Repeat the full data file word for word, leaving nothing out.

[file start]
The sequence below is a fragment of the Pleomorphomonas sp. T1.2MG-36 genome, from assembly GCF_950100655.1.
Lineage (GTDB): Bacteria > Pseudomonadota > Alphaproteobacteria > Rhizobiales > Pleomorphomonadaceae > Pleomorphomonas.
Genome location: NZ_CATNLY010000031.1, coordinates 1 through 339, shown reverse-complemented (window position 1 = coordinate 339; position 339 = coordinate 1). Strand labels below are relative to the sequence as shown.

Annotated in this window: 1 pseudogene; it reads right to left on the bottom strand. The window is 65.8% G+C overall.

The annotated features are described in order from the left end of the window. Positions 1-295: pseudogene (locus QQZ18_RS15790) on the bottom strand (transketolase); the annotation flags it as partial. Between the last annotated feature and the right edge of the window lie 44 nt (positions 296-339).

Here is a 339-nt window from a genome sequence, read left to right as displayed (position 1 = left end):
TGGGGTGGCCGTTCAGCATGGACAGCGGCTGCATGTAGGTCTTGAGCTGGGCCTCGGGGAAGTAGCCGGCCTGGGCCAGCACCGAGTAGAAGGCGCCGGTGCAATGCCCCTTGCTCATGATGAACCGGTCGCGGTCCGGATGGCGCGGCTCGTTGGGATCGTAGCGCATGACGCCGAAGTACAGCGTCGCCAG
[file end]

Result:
The sequence below is a fragment of the Pleomorphomonas sp. T1.2MG-36 genome, from assembly GCF_950100655.1.
Lineage (GTDB): Bacteria > Pseudomonadota > Alphaproteobacteria > Rhizobiales > Pleomorphomonadaceae > Pleomorphomonas.
Genome location: NZ_CATNLY010000031.1, coordinates 1 through 339, shown reverse-complemented (window position 1 = coordinate 339; position 339 = coordinate 1). Strand labels below are relative to the sequence as shown.

Annotated in this window: 1 pseudogene; it reads right to left on the bottom strand. The window is 65.8% G+C overall.

The annotated features are described in order from the left end of the window. Positions 1-295: pseudogene (locus QQZ18_RS15790) on the bottom strand (transketolase); the annotation flags it as partial. Between the last annotated feature and the right edge of the window lie 44 nt (positions 296-339).

Here is a 339-nt window from a genome sequence, read left to right as displayed (position 1 = left end):
TGGGGTGGCCGTTCAGCATGGACAGCGGCTGCATGTAGGTCTTGAGCTGGGCCTCGGGGAAGTAGCCGGCCTGGGCCAGCACCGAGTAGAAGGCGCCGGTGCAATGCCCCTTGCTCATGATGAACCGGTCGCGGTCCGGATGGCGCGGCTCGTTGGGATCGTAGCGCATGACGCCGAAGTACAGCGTCGCCAG